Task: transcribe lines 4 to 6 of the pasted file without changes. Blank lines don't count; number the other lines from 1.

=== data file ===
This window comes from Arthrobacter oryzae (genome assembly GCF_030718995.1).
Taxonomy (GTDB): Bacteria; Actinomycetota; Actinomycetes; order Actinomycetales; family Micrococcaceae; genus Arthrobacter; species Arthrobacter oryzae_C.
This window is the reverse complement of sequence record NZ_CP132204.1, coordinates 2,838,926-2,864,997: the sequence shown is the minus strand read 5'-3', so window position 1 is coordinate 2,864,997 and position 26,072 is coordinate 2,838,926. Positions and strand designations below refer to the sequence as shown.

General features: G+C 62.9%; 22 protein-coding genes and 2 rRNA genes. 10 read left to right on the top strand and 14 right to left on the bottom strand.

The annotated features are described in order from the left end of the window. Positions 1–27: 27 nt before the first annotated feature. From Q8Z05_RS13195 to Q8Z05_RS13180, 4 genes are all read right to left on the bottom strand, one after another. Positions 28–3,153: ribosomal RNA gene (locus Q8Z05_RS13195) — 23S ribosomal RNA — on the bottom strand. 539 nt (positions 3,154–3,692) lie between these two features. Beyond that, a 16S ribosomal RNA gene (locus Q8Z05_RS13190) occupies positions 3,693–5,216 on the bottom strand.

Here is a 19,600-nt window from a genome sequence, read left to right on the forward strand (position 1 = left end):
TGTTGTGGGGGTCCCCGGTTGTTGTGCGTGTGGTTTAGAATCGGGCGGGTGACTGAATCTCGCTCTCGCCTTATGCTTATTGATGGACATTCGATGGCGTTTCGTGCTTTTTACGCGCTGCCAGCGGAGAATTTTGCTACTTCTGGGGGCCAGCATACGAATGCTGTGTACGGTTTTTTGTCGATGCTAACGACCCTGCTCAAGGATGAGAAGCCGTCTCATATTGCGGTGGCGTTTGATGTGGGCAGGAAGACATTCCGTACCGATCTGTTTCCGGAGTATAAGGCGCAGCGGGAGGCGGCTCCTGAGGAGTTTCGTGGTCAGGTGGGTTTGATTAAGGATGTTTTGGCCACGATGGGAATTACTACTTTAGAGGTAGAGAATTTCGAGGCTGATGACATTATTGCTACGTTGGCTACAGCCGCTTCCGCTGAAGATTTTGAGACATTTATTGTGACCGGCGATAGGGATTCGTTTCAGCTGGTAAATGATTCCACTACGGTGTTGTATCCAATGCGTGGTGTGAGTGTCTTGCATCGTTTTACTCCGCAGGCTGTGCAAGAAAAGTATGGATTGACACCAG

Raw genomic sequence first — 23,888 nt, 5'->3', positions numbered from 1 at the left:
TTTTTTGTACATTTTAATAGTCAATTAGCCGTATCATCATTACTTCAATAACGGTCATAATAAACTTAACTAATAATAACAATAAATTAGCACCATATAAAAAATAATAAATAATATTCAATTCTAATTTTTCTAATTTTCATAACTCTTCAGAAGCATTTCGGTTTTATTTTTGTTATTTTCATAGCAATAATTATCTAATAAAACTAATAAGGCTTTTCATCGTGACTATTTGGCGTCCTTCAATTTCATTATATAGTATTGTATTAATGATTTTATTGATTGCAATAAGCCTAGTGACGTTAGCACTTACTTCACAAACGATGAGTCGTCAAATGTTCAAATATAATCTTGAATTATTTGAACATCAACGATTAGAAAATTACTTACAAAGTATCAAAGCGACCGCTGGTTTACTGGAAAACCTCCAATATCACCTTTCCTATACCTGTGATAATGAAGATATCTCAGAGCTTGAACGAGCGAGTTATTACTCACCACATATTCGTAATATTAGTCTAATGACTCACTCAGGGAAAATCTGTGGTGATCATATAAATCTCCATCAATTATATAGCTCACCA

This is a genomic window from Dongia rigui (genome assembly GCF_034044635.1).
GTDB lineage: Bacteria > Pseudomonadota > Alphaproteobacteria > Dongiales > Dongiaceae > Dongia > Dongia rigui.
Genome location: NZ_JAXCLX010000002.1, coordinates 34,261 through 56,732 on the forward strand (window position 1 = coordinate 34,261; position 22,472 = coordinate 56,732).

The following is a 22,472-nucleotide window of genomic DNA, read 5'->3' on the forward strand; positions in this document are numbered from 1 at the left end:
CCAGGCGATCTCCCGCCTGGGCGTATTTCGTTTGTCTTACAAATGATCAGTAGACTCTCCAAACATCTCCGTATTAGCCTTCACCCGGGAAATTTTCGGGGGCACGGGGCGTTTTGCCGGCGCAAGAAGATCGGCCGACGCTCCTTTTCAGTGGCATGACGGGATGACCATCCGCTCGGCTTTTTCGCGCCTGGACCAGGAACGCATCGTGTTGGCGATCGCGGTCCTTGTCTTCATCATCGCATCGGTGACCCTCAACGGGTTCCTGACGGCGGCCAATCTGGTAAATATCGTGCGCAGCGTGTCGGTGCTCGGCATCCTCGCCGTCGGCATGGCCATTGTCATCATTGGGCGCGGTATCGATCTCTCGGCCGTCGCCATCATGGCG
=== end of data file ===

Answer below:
General features: G+C 62.9%; 22 protein-coding genes and 2 rRNA genes. 10 read left to right on the top strand and 14 right to left on the bottom strand.

The annotated features are described in order from the left end of the window. Positions 1–27: 27 nt before the first annotated feature. From Q8Z05_RS13195 to Q8Z05_RS13180, 4 genes are all read right to left on the bottom strand, one after another. Positions 28–3,153: ribosomal RNA gene (locus Q8Z05_RS13195) — 23S ribosomal RNA — on the bottom strand. 539 nt (positions 3,154–3,692) lie between these two features. Beyond that, a 16S ribosomal RNA gene (locus Q8Z05_RS13190) occupies positions 3,693–5,216 on the bottom strand.

Here is a 19,600-nt window from a genome sequence, read left to right on the forward strand (position 1 = left end):